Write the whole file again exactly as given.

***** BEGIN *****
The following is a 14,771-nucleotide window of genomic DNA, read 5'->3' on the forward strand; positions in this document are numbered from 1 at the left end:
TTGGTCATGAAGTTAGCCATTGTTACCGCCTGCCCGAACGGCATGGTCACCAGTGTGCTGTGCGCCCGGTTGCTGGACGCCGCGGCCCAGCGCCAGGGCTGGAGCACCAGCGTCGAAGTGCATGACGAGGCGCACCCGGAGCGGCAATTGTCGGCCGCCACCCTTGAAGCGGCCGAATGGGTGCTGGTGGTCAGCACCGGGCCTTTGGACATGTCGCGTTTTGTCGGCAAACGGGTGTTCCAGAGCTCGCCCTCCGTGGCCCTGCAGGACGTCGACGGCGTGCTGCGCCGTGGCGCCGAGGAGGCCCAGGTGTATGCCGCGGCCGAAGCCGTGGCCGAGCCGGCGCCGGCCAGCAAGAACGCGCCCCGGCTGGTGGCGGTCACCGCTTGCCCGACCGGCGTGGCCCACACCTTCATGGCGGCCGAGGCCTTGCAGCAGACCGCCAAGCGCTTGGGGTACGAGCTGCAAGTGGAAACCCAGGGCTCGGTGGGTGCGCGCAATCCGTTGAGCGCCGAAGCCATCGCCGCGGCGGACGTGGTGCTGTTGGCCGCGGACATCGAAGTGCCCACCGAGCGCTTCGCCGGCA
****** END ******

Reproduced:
The following is a 14,771-nucleotide window of genomic DNA, read 5'->3' on the forward strand; positions in this document are numbered from 1 at the left end:
TTGGTCATGAAGTTAGCCATTGTTACCGCCTGCCCGAACGGCATGGTCACCAGTGTGCTGTGCGCCCGGTTGCTGGACGCCGCGGCCCAGCGCCAGGGCTGGAGCACCAGCGTCGAAGTGCATGACGAGGCGCACCCGGAGCGGCAATTGTCGGCCGCCACCCTTGAAGCGGCCGAATGGGTGCTGGTGGTCAGCACCGGGCCTTTGGACATGTCGCGTTTTGTCGGCAAACGGGTGTTCCAGAGCTCGCCCTCCGTGGCCCTGCAGGACGTCGACGGCGTGCTGCGCCGTGGCGCCGAGGAGGCCCAGGTGTATGCCGCGGCCGAAGCCGTGGCCGAGCCGGCGCCGGCCAGCAAGAACGCGCCCCGGCTGGTGGCGGTCACCGCTTGCCCGACCGGCGTGGCCCACACCTTCATGGCGGCCGAGGCCTTGCAGCAGACCGCCAAGCGCTTGGGGTACGAGCTGCAAGTGGAAACCCAGGGCTCGGTGGGTGCGCGCAATCCGTTGAGCGCCGAAGCCATCGCCGCGGCGGACGTGGTGCTGTTGGCCGCGGACATCGAAGTGCCCACCGAGCGCTTCGCCGGCA